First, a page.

Zipper, Cyberware's New Technological Edge, Transports User From Scanning Limbo Into Scanning Paradise

The new software is, both literally and figuratively, a new direction in scanning. Traditionally, any object too big to be scanned in one pass must be digitized in sections. A complex object required multiple scans, especially if it has occlusions or hidden surfaces. By scanning an object both cylindrically and linearly, more detail is captured.

The Problem:

Once all of the information is collected, one surface model must be built from the information in several scans.

The Solution:

Zipper. Software that combines all the information into one contiguous dataset. With Zipper, the cylindrical scan is used as a "registration," onto which the other scans are anchored. Zipper then matches the various points, and adjusts the position of each scan. Finally, the "registration" scan is removed, and the rest of the scans are "zippered" together into a continuous mesh that can be more easily manipulated.

Marc Levoy and Greg Turk of Stanford University, with the help of Cyberware, have been developing this tool over the last year. Zipper offers tremendous potential for uses in animation and modeling. Zipper is a key element in the design of Cyberware's newest product, the Whole Body Scanner.

Cyberware Creates a New Dimension: Whole Body Scans

Perfectly detailed human images have always been sought by doctors and designers, animators and anthropologists. In the past oversimplified and inaccurate 3D models had to suffice.

The Future Is Here

In the Fall of 1994, Cyberware will introduce the first 3D Whole Body Scanner, which will allow you to toss previous models of the human body into the digital trash.

Building upon long-proven scanning technology, Cyberware's Whole Body Scanner creates a high-resolution, 3D model of the human body in just seconds.

0 to 60,000 In One Second

The Whole Body Scanner is as accurate as it is fast. Mounted on vertical towers, two or four optical heads scan a cylindrical volume with a diameter of 1.2 meters and a height of two meters. The multiple scans are then "zippered" to create a detailed model. The scan produces up to 60,000 3D measurements per second, and – amazingly – can be completed in just 20 seconds.

With Cyberware's introduction of the Whole Body Scanner, the anthropometric paradigm shifts into high gear.

You can watch a demonstration of the Whole Body Scanner at Cyberware this Fall. First orders for the scanner are being scheduled for delivery in January of 1995. For more information, call Cyberware at (408) 373-1441.

CySurf: B-spline Surfaces from Cyberware Scans

Reducing polygons can cause detail to wipe out. Cyberware's new scanning software, CySurf, efficiently fits accurate B-Splines to the range map. CySurf reads in Cyberware range and color scans, and writes out IGES 128 entities and SGI texture format file images.

The user interface allows you to fit surfaces to Cyberware scans quickly. Simply select the regions of the scan for which you want surfaces and CySurf calculates the optimum control point arrangement. CySurf then fits the best looking B-spline surface. You can create more detail, wherever you like, using force points. Which force lines, you can bend the surface to follow features of the scanned object.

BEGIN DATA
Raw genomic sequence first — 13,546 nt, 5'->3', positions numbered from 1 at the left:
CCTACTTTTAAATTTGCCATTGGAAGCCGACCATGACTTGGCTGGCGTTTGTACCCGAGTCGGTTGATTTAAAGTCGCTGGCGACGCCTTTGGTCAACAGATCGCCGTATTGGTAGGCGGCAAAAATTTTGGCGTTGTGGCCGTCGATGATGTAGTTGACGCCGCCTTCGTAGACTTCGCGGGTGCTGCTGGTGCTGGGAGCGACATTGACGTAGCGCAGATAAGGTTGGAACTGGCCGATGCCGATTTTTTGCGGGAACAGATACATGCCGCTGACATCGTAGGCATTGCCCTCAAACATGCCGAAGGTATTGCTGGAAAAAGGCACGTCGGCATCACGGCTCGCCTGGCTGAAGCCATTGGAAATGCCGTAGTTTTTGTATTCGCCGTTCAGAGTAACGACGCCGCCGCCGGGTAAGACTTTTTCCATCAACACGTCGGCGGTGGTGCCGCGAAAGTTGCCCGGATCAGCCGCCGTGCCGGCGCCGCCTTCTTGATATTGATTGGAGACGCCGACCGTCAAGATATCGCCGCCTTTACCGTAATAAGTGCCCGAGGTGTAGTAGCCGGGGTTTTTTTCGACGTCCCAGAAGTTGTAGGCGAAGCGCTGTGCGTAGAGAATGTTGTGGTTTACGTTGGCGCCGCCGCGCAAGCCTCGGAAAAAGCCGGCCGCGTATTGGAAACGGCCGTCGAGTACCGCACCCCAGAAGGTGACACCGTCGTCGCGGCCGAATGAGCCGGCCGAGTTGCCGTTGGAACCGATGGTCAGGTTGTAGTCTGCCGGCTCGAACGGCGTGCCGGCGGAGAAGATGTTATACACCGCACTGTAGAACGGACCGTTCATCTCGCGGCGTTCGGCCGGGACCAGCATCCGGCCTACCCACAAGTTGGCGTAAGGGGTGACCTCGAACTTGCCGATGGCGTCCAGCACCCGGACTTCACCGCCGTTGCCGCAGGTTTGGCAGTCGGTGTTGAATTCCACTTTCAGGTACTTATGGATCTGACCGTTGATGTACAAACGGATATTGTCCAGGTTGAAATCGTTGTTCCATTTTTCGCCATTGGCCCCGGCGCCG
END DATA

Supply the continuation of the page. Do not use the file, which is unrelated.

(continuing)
CySurf allows you to create surfaces with a minimum number of control points, and allows a good fit with a minimum of artifacts.

Every surface defines color and bump texture maps. When modeling or rendering, your B-spline surfaces look as good as the original scans, but will have the advantages of compact storage. You can also play with them in your surface modeler.

Dan Collins – Art and Technology

Curriculum Vitae

This work was produced by first scanning the head of the artist at life size with the Cyberware 3D scanner. The resultant data set was then reduced in scan using the "scale" function of the Echo software. Similar to 2D computer graphics, the apparent resolution of an image will increase as the scale of the image decreases. As the artist was interested in achieving as much detail as possible, the work was milled in a hard blue casting wax, invested into a negative RTV (room temperature vulcanizing) silicon rubber mold, then cast in dental hydrocal plaster. The final translation into plaster was aided by the use of special dental vacuum casting equipment to eliminate air bubbles. While the Cyberware four-axis mill can produce prototypes in a wide range of materials-many suitable as "final products"-the use of the flexible RTV mold allows translation into conventional sculptural materials such as plasters, waxes, and bronze.

Speaking Like Adults

In this mixed media work, the head of the figure was first rendered using the Cyberware 3D laser digitizing process. An RTV silicone "slosh mold" was used to create a hollow, hydrocal head. (Hydrocal was poured into the mold, literally sloshed around the interior surfaces, then poured out. This operation was done repeatedly until a thin shell was built up inside the mold.) The final head was painted with acrylics. The wig was made from natural mohair. The jogging suit was made from an old jogging suit often worn by the artist's mother. The table and chair, made from plywood, were designed in a kind of mock 3-point perspective.

Eye on the Prize

This 3D laser digitized image appears to have been stretched. In reality, the radius values of the cylindrical data set have been reduced to 33% of the full scale using the "radius proportion" (rprop) function of the Echo software. This allows for the appearance of stretching without compromising detail significantly. (If, for example, one had increased the distance between latitudes, the resultant stretched object would have quickly lost facial detail.) The sculpture was milled in a dense synthetic urethane product called Renshape 450, then dusted with white lacquer to bring out surface detail.